On the one hand I heartily approve of the "creative destruction" that oftentimes besets capitalism, namely that companies and corporations should suffer the consequence of their actions. To watch a stupid company wallow in the mess that it has created is a sober reminder of the perils of too much risky behaviour, especially if such behaviour is endemic. Schadenfreude aside, one of the major advantages of this "creative destruction" occurs when new entrepreneurs with different ideas begin to take control. Recessions and economic downturns are excellent ways of restructuring and improving the system that failed.

But on the other hand, banks and financial institutions are not just like any other company or corporation. Lending money for the purposes of profit is one of the most important practices of a market economy. The collapse of financial institutions can be far more damaging to an economy because, without them, it becomes harder for investors to invest, and harder for borrowers to borrow. This is called a Credit Crisis, and it is what caused both the Great Depression of the 1930s and the Global Financical Crisis that we are experiencing today.

Many economists have pointed out since 2008 that the United States economy is not in a liquidity crisis, but a solvency crisis. This doesn't just mean that it is harder and harder to borrow and lend (as per a liquidity crisis), but that the very financial institutions themselves have become insolvent and close to bankruptcy. This means that money "pumped into" the economy through monetary policy is unlikely to have much effect, since it takes time for bad debts to disappear from the books of these financial institutions (a process that could take years). This in turn leads to "Zombie Banks", whereby the net worth of these institutions is less than zero.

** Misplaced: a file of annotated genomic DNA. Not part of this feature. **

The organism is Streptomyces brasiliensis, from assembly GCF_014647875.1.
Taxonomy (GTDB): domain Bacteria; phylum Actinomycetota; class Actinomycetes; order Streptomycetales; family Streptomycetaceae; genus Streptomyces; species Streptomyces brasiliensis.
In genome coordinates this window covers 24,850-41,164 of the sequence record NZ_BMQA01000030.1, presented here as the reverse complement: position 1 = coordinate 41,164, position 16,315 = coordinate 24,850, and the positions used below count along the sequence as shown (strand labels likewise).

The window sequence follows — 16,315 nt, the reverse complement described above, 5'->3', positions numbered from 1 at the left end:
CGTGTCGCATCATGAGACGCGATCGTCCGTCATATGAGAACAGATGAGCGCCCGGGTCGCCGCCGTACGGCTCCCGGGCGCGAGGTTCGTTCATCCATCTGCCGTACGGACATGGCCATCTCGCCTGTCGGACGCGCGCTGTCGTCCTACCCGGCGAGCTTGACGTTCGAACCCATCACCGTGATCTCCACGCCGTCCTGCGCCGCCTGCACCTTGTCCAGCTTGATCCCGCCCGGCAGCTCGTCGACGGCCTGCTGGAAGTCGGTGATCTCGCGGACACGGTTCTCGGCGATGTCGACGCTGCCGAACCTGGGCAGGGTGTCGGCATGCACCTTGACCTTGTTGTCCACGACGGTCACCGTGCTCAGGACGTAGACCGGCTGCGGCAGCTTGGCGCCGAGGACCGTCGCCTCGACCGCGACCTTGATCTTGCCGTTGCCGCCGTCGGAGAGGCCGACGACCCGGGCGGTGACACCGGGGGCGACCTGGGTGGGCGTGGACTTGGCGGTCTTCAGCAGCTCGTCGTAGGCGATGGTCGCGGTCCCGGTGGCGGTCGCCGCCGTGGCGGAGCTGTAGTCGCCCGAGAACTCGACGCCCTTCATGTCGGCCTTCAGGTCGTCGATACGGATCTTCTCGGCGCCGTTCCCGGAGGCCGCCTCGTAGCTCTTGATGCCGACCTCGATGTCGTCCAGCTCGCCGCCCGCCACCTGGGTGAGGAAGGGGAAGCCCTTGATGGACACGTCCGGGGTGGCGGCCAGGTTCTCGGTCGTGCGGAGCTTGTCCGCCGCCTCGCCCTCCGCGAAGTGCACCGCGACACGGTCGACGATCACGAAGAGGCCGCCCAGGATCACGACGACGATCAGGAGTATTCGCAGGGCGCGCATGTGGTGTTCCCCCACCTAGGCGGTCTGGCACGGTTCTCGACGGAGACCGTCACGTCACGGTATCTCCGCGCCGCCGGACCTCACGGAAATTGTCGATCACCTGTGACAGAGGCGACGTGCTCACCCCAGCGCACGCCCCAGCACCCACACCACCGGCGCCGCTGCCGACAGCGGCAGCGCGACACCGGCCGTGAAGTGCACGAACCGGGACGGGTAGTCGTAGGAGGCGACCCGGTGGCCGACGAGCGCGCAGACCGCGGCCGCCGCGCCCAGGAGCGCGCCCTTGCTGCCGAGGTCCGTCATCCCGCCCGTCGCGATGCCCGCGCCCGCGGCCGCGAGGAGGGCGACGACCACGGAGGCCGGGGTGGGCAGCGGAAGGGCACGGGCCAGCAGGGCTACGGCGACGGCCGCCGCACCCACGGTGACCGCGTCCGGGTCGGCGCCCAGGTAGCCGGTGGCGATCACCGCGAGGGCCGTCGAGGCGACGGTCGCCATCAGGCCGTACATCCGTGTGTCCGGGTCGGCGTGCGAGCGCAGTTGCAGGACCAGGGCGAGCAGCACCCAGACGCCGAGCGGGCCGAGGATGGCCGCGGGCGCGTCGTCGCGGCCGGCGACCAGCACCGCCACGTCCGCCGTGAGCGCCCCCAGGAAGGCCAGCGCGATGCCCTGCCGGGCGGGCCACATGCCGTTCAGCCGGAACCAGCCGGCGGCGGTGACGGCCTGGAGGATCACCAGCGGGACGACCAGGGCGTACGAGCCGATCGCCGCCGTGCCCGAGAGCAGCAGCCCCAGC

So what we have now is a series of zombie banks and other financial institutions. We're trying to resuscitate them in the hope that they will come alive again, and the process by which we are resuscitating them involves conventional monetary policy (raising and lowering interest rates) and unconventional monetary policy (quantitative easing).

Yet I think that there is an alternative to the current situation. If banks and other financial institutions have encountered a solvency crisis and have been "zombified", then perhaps it would be better to simply put them out of their misery, while simultaneously creating "new life" - creating new banks and financial institutions that do not have the same limitations of the undead ones.

The process would be rather simple. A bank is brought into existence by way of congressional legislation and capitalised with quite a few billion dollars of tax payer's money. A board of directors is set up, also by congressional fiat. This board should consist not of industry insiders but experienced businessmen and women who are not just cognizant of the circumstances that led to the recent financial collapse but also willing to avoid the mistakes that were made by the industry leading up to it. The bank will thus become a profit making government enterprise, governed by the congressionally appointed board, and will begin setting up offices throughout the United States to begin operations. As time goes by - say a few years - the bank will be privatized and an IPO will be made on the share market. The money raised in the sale will then be deducted against the tax-payer's money invested in the first place, with the debt remaining becoming a corporate bond owed to the government that will eventually be repaid over time. Moreover, laws would exist to prevent the bank from being merged or acquired by single entities wich would keep the bank owned by a plurality of shareholders for at least the first 10 years of its privatised life (or however many years congress decides upon).